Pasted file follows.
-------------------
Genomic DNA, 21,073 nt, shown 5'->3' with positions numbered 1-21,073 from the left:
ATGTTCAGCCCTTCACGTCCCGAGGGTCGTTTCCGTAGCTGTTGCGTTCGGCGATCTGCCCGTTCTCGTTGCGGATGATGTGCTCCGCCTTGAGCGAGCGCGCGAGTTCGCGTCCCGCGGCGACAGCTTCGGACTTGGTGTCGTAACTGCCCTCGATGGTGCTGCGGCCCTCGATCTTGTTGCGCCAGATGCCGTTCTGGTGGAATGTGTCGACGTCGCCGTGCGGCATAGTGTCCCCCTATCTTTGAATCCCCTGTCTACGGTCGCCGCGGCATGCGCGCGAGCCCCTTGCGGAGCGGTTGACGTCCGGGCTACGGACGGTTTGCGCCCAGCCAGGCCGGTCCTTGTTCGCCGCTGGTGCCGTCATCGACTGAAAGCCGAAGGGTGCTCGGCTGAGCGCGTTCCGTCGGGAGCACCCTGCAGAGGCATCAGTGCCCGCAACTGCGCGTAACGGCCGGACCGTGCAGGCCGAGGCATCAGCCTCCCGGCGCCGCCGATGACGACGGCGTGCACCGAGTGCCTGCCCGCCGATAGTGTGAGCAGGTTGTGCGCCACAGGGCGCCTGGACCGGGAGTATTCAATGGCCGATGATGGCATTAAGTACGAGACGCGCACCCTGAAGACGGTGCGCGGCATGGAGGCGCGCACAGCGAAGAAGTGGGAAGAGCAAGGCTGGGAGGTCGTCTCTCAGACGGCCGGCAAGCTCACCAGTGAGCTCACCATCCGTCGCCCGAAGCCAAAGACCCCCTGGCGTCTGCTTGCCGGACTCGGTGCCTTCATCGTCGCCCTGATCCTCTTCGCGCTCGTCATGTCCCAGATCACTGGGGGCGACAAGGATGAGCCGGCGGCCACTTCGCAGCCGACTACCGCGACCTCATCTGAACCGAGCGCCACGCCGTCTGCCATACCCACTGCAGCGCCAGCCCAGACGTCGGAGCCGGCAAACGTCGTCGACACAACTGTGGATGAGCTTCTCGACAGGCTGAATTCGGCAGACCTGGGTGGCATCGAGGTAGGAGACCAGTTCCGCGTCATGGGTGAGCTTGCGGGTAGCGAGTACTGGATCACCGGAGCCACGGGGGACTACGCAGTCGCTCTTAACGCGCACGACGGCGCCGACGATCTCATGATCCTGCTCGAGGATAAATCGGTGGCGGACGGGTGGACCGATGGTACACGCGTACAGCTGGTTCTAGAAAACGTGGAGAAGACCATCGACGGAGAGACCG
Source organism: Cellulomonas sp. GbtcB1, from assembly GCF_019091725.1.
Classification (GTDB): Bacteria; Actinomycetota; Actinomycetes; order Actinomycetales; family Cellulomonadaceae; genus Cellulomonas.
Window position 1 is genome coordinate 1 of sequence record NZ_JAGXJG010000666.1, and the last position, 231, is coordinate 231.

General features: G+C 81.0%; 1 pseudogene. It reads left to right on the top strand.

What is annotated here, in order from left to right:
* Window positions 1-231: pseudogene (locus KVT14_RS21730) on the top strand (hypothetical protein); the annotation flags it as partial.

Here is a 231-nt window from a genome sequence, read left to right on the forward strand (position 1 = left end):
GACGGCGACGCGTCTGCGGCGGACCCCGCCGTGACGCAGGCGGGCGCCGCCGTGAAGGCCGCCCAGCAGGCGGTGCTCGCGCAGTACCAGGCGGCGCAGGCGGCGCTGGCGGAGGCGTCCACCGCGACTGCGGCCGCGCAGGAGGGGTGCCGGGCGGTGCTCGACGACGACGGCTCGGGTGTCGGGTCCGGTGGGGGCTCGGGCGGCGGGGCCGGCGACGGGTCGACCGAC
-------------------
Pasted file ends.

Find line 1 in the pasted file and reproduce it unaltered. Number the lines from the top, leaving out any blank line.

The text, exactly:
Genomic DNA, 21,073 nt, shown 5'->3' with positions numbered 1-21,073 from the left: